And the local Osaka saga continues... From The Mainichi Daily News, 3/25/12:
A 61-year-old male teacher who refused to stand up during the singing of the "Kimigayo" national anthem at a graduation ceremony at an Osaka prefectural high school in February has been notified that his services are no longer required, local education officials said Saturday.
The teacher, who had been rehired by the school after reaching the mandatory retirement age of 60, was highly evaluated by the school principal, who gave him the second highest competence rating. Nonetheless, he became the first teacher to be effectively sacked among a group of teachers at public high schools in Osaka Prefecture who were reprimanded earlier this month for similar behavior, a civic group said.
Accusing the prefectural education board of using the dismissal as a warning to others, the group opposes the compulsory gesture of respect for the Hinomaru national flag and the Kimigayo, which critics say symbolizes Japan's past imperialism and militarism. It plans to hold a meeting next week to consider filing a lawsuit over a series of punishments for teachers over the matter.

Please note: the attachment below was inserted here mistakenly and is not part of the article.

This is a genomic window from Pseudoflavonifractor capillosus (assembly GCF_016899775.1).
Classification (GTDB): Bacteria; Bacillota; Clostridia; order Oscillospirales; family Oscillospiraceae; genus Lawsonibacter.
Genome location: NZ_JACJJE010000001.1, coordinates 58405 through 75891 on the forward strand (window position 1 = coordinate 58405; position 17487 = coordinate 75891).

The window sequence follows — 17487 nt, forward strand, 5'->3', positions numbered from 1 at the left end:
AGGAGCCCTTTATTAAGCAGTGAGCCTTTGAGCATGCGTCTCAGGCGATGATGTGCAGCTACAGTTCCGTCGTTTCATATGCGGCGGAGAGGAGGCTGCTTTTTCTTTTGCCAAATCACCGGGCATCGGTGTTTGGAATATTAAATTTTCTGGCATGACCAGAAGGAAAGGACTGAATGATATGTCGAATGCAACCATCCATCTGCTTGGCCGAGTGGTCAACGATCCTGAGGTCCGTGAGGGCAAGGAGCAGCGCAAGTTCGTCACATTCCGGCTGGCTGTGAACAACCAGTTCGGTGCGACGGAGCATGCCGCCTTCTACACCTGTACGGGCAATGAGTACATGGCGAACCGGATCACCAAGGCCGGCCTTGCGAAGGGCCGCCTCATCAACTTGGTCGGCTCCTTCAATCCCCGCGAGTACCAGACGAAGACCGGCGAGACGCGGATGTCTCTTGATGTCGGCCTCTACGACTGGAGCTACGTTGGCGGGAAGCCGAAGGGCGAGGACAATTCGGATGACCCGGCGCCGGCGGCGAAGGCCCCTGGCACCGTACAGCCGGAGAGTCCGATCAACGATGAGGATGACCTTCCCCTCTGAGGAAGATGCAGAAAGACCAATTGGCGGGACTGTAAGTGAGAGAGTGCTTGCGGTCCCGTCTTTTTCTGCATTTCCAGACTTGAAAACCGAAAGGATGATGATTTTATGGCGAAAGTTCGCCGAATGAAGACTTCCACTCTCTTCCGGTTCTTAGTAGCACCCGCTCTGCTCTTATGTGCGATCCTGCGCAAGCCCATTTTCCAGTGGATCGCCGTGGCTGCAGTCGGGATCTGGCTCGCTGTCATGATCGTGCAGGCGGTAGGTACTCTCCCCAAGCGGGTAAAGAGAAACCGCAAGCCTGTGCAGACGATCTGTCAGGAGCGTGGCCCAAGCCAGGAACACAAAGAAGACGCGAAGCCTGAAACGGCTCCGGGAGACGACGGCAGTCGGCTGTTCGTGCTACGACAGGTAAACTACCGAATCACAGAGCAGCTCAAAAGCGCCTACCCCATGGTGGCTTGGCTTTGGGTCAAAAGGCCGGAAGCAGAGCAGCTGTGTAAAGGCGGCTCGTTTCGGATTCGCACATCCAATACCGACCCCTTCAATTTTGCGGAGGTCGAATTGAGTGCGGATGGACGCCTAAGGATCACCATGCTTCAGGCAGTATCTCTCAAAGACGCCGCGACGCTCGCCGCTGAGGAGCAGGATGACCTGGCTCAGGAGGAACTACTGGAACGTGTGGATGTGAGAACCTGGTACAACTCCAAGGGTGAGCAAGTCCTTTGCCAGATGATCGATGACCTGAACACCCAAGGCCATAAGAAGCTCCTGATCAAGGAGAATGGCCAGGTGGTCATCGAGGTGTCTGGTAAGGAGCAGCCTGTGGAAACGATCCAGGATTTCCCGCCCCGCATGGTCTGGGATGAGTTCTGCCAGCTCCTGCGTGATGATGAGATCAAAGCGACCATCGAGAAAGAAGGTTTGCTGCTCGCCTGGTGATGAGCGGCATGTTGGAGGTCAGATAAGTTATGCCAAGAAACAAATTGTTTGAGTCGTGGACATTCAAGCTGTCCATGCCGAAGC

The issue stems from an ordinance that obliges teachers and school staff to stand and sing the Kimigayo. It was approved last June by the Osaka prefectural assembly to develop a spirit of patriotism among students, when current Osaka Mayor Toru Hashimoto was governor.
The teacher concerned, who was rehired last April, had been informally told in February that he could keep his position for the coming academic year, but on Monday received a written notice from the education board that the arrangement was being terminated. He is considering filing a complaint with the prefectural personnel committee, he and others said.
Among those reprimanded, seven other teachers were expecting to be rehired next April, but the education board said it is now considering what to do with them.
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